Tuesday, March 3, 2015

Reason #10 - Professional Pastors Can Easily Abuse Power

I firmly believe that most professional pastors do not abuse power.

Please allow me to repeat myself: I firmly believe that most professional pastors do not abuse power.

The big problem is that professional pastors are placed in positions where it is relatively easy to abuse power. They are elevated above the rest of the church family. They make most of the decisions. They perform most of what are considered the "sacred duties." Their sermons are viewed as special communication from God. They lead just about everything.

Ultimately, salaried pastors take Jesus' spot as senior pastor. Because of this situation, these men are in prime position to abuse power.

The irony in all this is that having power does not correspond to greatness within the Kingdom of God. Rather, it is servanthood that makes someone great. According to Jesus, leadership and service go hand-in-hand. The only person with power in the church is Jesus Christ himself.

As for professional pastors, they ought to resign today for multiple reasons. One of these is that the jobs they hold place them in situations where abuse of power is fairly easy. This temptation must go away now.


(This post is the tenth part of 25 Reasons Professional Pastors Should Resign.)

3 comments:

CTS said...

"I firmly believe that most professional pastors do not abuse power."

When any man uses his education and experience to command a salary or any kind of compensation before he will agree to "shepherd" or "minister" to a specific group of Christians, he IS abusing power.

“25 You know that the rulers of the Gentiles lord it over them, and their great men exercise authority over them. 26 It is not this way among you, but whoever wishes to become great among you shall be your servant, 27 and whoever wishes to be first among you shall be your slave; 28 just as the Son of Man did not come to be served, but to serve, and to give His life a ransom for many.”

3 Do nothing from selfishness or empty conceit, but with humility of mind regard one another as more important than yourselves; 4 do not merely look out for your own personal interests, but also for the interests of others. 5 Have this attitude in yourselves which was also in Christ Jesus, 6 who, although He existed in the form of God, did not regard equality with God a thing to be grasped, 7 but emptied Himself, taking the form of a bond-servant, and being made in the likeness of men. 8 Being found in appearance as a man, He humbled Himself by becoming obedient to the point of death, even death on a cross.

17 For we are not, like so many, peddlers of God's word, but as men of sincerity, as commissioned by God, in the sight of God we speak in Christ.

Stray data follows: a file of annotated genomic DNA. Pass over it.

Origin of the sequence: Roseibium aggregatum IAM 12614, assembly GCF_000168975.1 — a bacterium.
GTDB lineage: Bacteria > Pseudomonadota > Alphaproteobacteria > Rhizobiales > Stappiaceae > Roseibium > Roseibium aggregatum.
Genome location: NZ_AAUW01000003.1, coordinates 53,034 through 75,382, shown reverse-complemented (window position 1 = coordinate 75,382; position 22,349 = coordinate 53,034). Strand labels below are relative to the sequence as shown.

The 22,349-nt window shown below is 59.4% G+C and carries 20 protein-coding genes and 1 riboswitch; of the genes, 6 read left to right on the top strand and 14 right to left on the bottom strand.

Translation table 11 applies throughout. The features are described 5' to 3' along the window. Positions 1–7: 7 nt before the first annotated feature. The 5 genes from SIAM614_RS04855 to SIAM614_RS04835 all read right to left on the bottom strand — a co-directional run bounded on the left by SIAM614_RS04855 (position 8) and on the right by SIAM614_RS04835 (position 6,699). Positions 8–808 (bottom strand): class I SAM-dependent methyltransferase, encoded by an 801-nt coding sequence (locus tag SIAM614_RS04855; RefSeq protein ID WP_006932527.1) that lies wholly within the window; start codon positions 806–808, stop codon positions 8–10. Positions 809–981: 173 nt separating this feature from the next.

On the other hand, the ministries of Jesus and the Apostles had everything to do with being called by God in faith to spread the gospel, and absolutely nothing to do with pursuing financial gain or lifestyle stability. And because their ministries did not pursue regular material or financial compensation, their commitment and motivation for preaching the gospel was always above reproach and could not be impugned by fellow believers, or those outside the church. As Paul clearly points out, the practice of preaching the gospel "voluntarily" mitigates the perception of being motivated by financial gain to preach the gospel, and eliminates any chance of that practice becoming a "hindrance to the gospel of Christ" and a "burden" on the Ekklesia. And yes, Paul said he would rather die than to allow even a hint of a perception that he sought material gain as a minister of the gospel. To help make his point in this, Paul stated eight verses later in that same passage, "I do ALL things for the sake of the gospel..." - and offering the gospel "without charge" definitely falls under the category of "all things."

Paul also said that preaching the gospel for monetary consideration reduces the act of ministry from pure "compulsion" to mere "stewardship" for that compensation. So the entrapment of today's corporate church model, and the yoke of a pastoral salary, reduces the service of a vocational pastoral ministry to mere stewardship of a legal contractual agreement, with the full reward for that stewardship being a paycheck.

Eric said...

CTS,

One of the main reasons I resigned from being a professional pastor was that, in light of scripture, I could no longer justify my receiving a salary.

Tim A said...

“I firmly believe that most professional pastors do not abuse power.” The rest of your article shows how they all systemically take more power to themselves than they should. Perhaps you should say you believe most professional pastors do not want to abuse power. Tragically they do not know that the system they think God called them to is a power abusing system even in it’s kindest, humblest form.

“The only person with power in the church is Jesus Christ himself.”
This is not the case. The same word used of Jesus when he said “all power is given unto me” is also used at least two times of all believers. The translators hide it from us.
John 1:12 But as many as received him, to them gave he power to become the sons of God, even to them that believe on his name:
The word power is the same exousia. Our sonship carries authority.

Mark 13:34 It is like a man going on a journey, when he leaves home and puts his servantsfn in charge, each with his work, and commands the doorkeeper to stay awake.
The word in charge is the same exousia. Jesus has left putting all his servants in charge with work and watching to be done by all.

These two scriptures are AMAZING.